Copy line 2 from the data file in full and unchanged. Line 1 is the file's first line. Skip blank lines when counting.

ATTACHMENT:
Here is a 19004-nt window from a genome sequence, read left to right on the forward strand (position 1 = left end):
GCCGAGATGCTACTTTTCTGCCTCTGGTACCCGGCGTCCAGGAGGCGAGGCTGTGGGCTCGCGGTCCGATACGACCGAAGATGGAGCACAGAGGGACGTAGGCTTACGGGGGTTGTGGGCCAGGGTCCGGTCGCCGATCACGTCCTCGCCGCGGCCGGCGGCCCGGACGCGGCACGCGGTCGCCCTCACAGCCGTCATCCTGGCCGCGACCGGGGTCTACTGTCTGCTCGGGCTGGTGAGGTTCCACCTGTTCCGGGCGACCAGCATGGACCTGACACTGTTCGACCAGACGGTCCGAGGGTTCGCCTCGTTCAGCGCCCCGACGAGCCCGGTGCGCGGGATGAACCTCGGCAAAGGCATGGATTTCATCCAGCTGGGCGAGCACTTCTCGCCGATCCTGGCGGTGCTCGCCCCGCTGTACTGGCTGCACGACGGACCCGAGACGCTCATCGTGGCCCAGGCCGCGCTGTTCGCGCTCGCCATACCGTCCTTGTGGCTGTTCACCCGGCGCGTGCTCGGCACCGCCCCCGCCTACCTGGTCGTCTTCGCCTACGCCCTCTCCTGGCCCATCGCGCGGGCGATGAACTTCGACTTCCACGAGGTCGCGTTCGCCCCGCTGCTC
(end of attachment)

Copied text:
GCCGAGATGCTACTTTTCTGCCTCTGGTACCCGGCGTCCAGGAGGCGAGGCTGTGGGCTCGCGGTCCGATACGACCGAAGATGGAGCACAGAGGGACGTAGGCTTACGGGGGTTGTGGGCCAGGGTCCGGTCGCCGATCACGTCCTCGCCGCGGCCGGCGGCCCGGACGCGGCACGCGGTCGCCCTCACAGCCGTCATCCTGGCCGCGACCGGGGTCTACTGTCTGCTCGGGCTGGTGAGGTTCCACCTGTTCCGGGCGACCAGCATGGACCTGACACTGTTCGACCAGACGGTCCGAGGGTTCGCCTCGTTCAGCGCCCCGACGAGCCCGGTGCGCGGGATGAACCTCGGCAAAGGCATGGATTTCATCCAGCTGGGCGAGCACTTCTCGCCGATCCTGGCGGTGCTCGCCCCGCTGTACTGGCTGCACGACGGACCCGAGACGCTCATCGTGGCCCAGGCCGCGCTGTTCGCGCTCGCCATACCGTCCTTGTGGCTGTTCACCCGGCGCGTGCTCGGCACCGCCCCCGCCTACCTGGTCGTCTTCGCCTACGCCCTCTCCTGGCCCATCGCGCGGGCGATGAACTTCGACTTCCACGAGGTCGCGTTCGCCCCGCTGCTC